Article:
Storey started in agriculture by studying aquaculture-integrated hydroponics at the University of Wyoming, where he earned his bachelor’s degree, master’s degree and Ph.D. There, he was able to pursue research projects specific to his interests — projects that lead him to found Bright AgroTech and develop the ZipGrow Towers over a two-year period while he earned his Ph.D.

“[The university] supported my research,” Storey says. “This wasn’t research other universities were interested in or saw as valuable.”

Now, at Plenty, he’s continuing the work he did at Bright AgroTech — which was recently purchased by Plenty — and taking it further. Plenty’s goal is to bringclean, local food to communities across the world that’s grown in its vertical container farms. And, despite only being a young company, Plenty is already a success story.

According to Storey, Plenty is already competitive with field-grown pricing on different greens and herbs and should eventually be able to replace “a good portion” of what field growers currently produce. Publications such as The Wall Street Journal, Fast Company and Bloomberg say Plenty is a model business in a rapidly evolving industry.

This year, it also received a $200 million investment — the largest ever for an ag-tech company, according to TechCrunch — from a venture capital group that includes Amazon founder Jeff Bezos.

And while Storey understands that it’s not “free money,” he knows and appreciates that his work can make an impact beyond the checkbook.

“I love that I’m impacting the future of humanity,” he says. “I am not powerless to see my ideas come to life.” — Chris Manning

 Photo courtesy of Lauren M. Scott
Association leadership

Lauren M. Scott

Chief marketing officer, Produce Marketing Association

A foodie from the beverage industry breaks into a leading produce and floral organization.

Self-proclaimed foodie and experienced marketer Lauren M. Scott appears to have found her dream job. A year ago, she was named chief marketing officer for the Produce Marketing Association (PMA). In her new role, she has the unique opportunity to help all businesses in the produce and floral industry prosper.

“I’ve always been a foodie and I’ve worked in the beverage business at Pepsi and Diageo most of my career,” says Scott. “When the PMA opportunity came my way, it gave me the chance to work with leaders in two of the most popular categories in culture today — produce and floral. I wanted to contribute my talent, energy and skills to help these industries grow and prosper worldwide.”

Scott says she’ll be working with her colleagues at PMA to help members by:

  • Examining the landscape: consumer/industry research, including the role culture plays in this space.
  • Offering actionable insights on strategic marketing: how it complements existing sales and marketing efforts and can be used as a discipline to grow a business.
  • Providing resources companies can use to build their businesses, such as eat brighter! ( and more.

“Our industry is operating in a highly competitive, dynamic food marketplace,” Scott says. “We have to understand that marketplace and then break through the clutter so that our member companies can perpetually thrive.”

In addition to helping established companies prosper, PMA is working to encourage young people to seek careers in the produce industry. It has set up a foundation called the Center for Growing Talent to “attract and retain the best talent for the industry.”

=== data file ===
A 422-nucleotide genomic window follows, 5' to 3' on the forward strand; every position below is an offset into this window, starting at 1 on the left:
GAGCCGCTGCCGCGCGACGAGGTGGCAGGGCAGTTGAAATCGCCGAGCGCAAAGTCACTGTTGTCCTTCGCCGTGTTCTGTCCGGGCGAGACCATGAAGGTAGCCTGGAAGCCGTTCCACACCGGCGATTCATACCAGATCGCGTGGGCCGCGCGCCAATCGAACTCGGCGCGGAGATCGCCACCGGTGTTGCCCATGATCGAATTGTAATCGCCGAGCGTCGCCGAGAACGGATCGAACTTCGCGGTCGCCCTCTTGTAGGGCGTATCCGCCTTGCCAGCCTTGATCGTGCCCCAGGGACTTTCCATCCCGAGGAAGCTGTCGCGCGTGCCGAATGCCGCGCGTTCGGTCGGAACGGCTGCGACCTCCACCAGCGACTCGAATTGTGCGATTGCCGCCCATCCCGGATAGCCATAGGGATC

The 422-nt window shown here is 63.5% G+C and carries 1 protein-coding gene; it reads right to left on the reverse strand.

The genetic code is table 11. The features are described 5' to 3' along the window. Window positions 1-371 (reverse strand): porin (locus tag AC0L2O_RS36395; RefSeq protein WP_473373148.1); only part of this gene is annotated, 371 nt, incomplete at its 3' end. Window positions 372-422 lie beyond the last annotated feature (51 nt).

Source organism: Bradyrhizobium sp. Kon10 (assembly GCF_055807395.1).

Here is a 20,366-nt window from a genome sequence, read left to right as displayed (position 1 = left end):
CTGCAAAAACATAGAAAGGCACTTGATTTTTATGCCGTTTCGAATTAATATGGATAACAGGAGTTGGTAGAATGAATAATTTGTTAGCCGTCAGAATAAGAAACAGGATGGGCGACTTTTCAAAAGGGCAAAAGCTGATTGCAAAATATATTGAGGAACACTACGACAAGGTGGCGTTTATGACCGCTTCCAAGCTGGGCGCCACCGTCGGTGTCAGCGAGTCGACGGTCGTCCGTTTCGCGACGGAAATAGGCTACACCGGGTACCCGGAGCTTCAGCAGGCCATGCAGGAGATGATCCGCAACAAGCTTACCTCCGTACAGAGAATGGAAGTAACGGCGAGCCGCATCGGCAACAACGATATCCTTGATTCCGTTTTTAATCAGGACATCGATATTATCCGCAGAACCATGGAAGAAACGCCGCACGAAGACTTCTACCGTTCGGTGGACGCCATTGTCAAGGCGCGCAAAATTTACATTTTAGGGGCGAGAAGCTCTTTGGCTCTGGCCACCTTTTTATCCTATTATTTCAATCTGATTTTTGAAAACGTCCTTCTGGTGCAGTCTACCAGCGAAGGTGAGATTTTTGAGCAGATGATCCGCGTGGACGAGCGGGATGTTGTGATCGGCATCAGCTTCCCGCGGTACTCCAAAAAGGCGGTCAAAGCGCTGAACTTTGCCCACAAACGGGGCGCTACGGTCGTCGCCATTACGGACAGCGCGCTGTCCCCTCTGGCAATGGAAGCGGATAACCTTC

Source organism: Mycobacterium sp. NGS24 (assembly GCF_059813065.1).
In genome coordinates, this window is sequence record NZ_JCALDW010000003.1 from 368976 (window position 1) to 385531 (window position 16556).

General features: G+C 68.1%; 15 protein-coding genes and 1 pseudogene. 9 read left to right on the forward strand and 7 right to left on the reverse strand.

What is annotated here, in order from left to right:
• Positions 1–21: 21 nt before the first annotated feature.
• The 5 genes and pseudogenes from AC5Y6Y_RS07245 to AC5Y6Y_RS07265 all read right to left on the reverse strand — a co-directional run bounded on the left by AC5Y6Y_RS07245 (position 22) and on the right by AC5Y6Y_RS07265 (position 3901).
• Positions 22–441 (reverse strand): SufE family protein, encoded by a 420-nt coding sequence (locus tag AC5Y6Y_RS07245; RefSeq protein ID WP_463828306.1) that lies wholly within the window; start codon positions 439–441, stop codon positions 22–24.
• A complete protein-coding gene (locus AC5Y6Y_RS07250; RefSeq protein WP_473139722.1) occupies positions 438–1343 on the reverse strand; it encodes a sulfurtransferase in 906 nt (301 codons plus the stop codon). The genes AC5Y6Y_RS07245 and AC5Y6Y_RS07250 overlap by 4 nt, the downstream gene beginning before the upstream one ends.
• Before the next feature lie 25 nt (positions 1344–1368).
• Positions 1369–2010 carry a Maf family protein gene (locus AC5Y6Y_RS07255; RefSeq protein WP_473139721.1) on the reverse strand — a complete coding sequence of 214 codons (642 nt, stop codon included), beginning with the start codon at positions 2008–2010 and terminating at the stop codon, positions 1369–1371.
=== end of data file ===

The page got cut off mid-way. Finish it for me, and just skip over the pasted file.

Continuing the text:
“PMA is committed to making the produce and floral industries the best place to work,” says Scott. “We have significant programs that target college students and we’ve had great success bringing them into member companies where they are contributing to growth.” — Neil Moran

Photo courtesy of Chris Veillon

Chris Veillon

Chief marketing officer, Pure Flavor

In a new role with an expanding grower, this marketer conducts a top-down approach to branding.

Chris Veillon, who recently took the position as chief marketing officer for Pure Flavor, sees exciting times ahead for the company and offers some key insights into the future of the produce industry.

Founded in 2003 in Leamington, Ontario, Pure Flavor grows and markets a variety of greenhouse vegetables, including tomatoes, bell peppers, cucumbers, eggplant and living lettuce grown in the United States, Canada and Mexico. In his new role as CMO, Veillon hopes to take the brand to the next level, in part by taking on specific roles with promotions, advertising, content creation and digital marketing.

“The opportunity to grow with Pure Flavor, not only from a brand and product perspective, but professionally, was something I could not pass up,” Veillon says, citing an upcoming $105 million investment into a 75-acre greenhouse build in Georgia as just one growth opportunity for the brand.

Veillon got his start in marketing in the tourism industry. After 10 years in tourism, he was ready for a change. He says he was contacted “out of the blue” by a produce company that was looking to build a marketing department. Over the last 10 years, he was able to “create, strategize and build” a variety of brands that are developing into household names.

At Pure Flavor, Veillon says he gets to see the company from the 10,000-foot level. He sees opportunities to expand the company’s message, but hasn’t lost sight of the most important thing on consumers’ minds: great taste.

“Flavor drives repeat sales, hands down. Great packaging will attract, but what they bite into is what will determine their next move,” Veillon says. “In a space where there is an S-O-S, or ‘sea of sameness’ as I like to call it, there has to be a unique experience for you to retain that customer.”